The Surly Rolling Darryl is an 82mm wide fat-bike rim that has proven very versatile for either symmetrical fat-bikes or more traditional offset rigs. The 64 hole spoke pattern lets the rider/wheelbuilder select either a 32-hole asymmetrical build for offset bikes or a 32-hole symmetrical build for non-offset frames.
The Rolling Darryl uses a welded-seam, single wall construction to keep weight down and is available in an even lighter “cutaway” version for those fat-bikers looking to shave every ounce in their quest to stay on top of the terrain.
Available in either a non-cutout version at an MSRP of $120 or a cutout version at an MSRP of $160.
The color is a cool, flat-black that looks great on any fat-bike.
I swapped in a set of cutout Rolling Darryls for my standard set of offset Large Marges on a Schlick Northpaw. My wheelset was built with a Shimano Alfine-11 rear hub and a Surly New Disc Mountain 135mm Rear Hub for the front. The weight saving was immediately noticeable on the front wheel and while the Alfine IGH hub normally adds weight to a bike, all other things being equal, I was able to make the swap for an even trade weight wise.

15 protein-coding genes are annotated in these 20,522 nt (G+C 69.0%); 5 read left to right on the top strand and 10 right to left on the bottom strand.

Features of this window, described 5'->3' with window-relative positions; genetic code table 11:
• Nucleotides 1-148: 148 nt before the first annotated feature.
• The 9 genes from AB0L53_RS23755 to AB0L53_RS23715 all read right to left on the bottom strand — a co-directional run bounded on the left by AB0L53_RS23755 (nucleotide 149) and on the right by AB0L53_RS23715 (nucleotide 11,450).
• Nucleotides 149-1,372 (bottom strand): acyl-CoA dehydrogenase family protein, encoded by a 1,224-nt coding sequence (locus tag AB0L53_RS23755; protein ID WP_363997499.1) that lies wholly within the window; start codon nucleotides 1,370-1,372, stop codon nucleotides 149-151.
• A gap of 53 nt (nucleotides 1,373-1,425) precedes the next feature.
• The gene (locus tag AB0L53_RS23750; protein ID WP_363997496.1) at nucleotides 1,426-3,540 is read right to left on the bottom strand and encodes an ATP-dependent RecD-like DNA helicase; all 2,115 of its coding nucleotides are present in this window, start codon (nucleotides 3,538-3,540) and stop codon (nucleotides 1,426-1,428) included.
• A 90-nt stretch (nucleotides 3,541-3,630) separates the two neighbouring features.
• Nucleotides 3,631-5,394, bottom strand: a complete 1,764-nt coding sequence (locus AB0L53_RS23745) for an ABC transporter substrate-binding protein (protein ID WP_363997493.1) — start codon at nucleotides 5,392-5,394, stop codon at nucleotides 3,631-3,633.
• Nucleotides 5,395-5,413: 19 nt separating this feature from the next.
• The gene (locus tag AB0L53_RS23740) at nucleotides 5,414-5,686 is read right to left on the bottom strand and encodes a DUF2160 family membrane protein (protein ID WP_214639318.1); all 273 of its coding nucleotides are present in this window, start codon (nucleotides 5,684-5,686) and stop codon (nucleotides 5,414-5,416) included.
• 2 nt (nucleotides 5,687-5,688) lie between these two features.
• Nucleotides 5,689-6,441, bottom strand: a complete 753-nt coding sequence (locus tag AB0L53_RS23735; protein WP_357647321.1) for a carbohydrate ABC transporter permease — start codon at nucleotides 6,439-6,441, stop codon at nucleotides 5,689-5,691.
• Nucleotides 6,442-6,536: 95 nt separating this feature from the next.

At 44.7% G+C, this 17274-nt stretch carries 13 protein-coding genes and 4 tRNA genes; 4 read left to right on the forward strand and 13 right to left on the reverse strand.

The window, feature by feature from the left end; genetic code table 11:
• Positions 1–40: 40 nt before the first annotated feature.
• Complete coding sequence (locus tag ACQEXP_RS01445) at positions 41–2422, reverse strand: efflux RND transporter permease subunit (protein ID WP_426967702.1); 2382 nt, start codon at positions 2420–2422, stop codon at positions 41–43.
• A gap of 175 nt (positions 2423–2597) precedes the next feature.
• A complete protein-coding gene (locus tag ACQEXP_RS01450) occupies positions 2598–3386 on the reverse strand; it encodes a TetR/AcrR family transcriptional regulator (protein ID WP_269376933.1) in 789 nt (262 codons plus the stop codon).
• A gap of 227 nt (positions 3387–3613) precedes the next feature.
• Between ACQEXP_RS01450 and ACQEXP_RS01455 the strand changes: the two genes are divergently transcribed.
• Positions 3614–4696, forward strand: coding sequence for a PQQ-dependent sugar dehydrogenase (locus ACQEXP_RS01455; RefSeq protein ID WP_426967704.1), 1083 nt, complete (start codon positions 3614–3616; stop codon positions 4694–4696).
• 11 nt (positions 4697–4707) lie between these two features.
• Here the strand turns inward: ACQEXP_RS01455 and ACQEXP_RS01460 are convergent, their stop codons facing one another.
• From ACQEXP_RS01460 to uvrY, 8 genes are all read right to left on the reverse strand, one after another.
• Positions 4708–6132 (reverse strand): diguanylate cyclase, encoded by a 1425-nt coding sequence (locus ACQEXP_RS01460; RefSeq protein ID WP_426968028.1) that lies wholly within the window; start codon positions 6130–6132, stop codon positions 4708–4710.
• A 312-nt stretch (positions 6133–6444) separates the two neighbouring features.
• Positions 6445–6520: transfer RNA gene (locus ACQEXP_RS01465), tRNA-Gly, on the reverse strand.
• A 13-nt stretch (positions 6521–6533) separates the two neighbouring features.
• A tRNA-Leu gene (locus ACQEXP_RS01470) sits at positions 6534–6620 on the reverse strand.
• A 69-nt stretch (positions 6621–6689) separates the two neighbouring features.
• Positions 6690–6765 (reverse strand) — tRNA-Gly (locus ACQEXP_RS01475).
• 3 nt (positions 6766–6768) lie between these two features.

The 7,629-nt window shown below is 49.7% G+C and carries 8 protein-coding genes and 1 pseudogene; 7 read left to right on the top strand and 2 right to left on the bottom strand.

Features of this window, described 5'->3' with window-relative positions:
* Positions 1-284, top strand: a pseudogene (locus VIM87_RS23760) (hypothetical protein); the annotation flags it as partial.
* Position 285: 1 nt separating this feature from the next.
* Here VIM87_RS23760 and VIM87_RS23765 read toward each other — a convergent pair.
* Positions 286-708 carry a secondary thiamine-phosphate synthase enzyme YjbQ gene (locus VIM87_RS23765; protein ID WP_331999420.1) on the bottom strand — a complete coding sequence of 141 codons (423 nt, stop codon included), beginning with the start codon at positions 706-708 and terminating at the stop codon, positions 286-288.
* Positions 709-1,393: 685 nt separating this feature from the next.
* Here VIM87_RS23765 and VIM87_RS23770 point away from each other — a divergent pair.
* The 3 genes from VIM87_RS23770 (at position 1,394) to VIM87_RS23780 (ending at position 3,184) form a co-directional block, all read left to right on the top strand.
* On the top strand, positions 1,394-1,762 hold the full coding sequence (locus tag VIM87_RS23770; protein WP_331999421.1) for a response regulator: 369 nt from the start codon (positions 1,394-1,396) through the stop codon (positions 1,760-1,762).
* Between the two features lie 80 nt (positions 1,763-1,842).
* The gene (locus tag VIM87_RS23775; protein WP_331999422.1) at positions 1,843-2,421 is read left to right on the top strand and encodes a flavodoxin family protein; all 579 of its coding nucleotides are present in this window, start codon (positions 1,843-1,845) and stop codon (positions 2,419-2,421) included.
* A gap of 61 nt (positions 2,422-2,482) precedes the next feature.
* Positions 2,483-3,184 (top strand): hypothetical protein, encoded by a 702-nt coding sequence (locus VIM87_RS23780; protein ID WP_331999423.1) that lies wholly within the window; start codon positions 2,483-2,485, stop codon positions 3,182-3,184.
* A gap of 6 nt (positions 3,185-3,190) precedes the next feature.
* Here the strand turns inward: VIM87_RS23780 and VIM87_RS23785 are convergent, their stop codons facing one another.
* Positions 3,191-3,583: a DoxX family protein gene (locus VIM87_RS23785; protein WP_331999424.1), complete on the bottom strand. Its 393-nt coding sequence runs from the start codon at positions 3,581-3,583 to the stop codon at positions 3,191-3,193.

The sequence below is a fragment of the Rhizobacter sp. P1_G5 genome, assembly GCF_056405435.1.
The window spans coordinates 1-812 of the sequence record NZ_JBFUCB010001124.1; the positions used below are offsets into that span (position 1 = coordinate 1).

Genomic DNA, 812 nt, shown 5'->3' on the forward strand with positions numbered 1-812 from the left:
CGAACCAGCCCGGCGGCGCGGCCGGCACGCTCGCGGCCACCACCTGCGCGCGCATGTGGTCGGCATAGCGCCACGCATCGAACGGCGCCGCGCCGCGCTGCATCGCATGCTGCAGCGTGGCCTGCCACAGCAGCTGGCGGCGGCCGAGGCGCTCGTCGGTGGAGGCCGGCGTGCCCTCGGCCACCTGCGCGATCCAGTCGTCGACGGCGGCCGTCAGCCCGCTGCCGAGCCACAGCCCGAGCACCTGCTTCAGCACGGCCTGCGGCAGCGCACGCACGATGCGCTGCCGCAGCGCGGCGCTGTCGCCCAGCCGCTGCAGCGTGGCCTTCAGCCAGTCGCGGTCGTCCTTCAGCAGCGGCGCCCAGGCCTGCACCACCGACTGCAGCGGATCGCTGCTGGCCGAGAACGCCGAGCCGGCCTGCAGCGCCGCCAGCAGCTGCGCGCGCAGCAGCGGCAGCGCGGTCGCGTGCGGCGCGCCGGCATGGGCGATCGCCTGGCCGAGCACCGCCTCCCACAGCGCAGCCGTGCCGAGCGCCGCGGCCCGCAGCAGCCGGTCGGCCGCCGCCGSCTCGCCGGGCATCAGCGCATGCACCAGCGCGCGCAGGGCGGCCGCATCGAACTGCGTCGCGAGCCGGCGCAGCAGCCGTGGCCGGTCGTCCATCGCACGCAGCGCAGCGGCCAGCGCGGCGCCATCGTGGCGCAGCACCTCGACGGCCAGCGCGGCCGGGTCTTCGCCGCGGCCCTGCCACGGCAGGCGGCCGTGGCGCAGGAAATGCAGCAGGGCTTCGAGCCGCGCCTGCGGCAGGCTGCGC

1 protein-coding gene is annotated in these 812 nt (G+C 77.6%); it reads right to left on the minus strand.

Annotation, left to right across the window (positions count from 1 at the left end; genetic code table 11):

The Surly Larry mounted up on the Rolling Darryl is102mm wide at a radius of 318mm on our test wheelset. While a Surly Endomorph was 96mm at a radius of 320mm. For comparison the Larry was 96mm on the Large Marge rim while the Endo was 94mm. The extra width of the Larry on the front was immediately noticeable on the first beach ride we took it on and tracking was very good in soft sand. Especially noticeable is how well the tires work on these rims at low pressures. The footprint gets noticeably wider than the same tire on a Large Marge.
Riding the Rolling Darryl on the local singletrack the main thing I notice is that the wider footprint makes steering a tad slower than my favorite single track rim, the Large Marge. Raising the tire pressure to the 12-15 pound range mitigates this tendency somewhat but I tend to like about 10PSI on our local root-strewn trails and the Large Marge just seems to track a bit better for me. Your experience may vary depending on the terrain you typically ride.
I’ve often said that a person really needs at least two fat bikes, one for sand/snow and one for any other type of fat-tired adventure. With a second set of wheels sporting Rolling Darryl rims, a single bike can conquer both types of fat-biking with aplomb.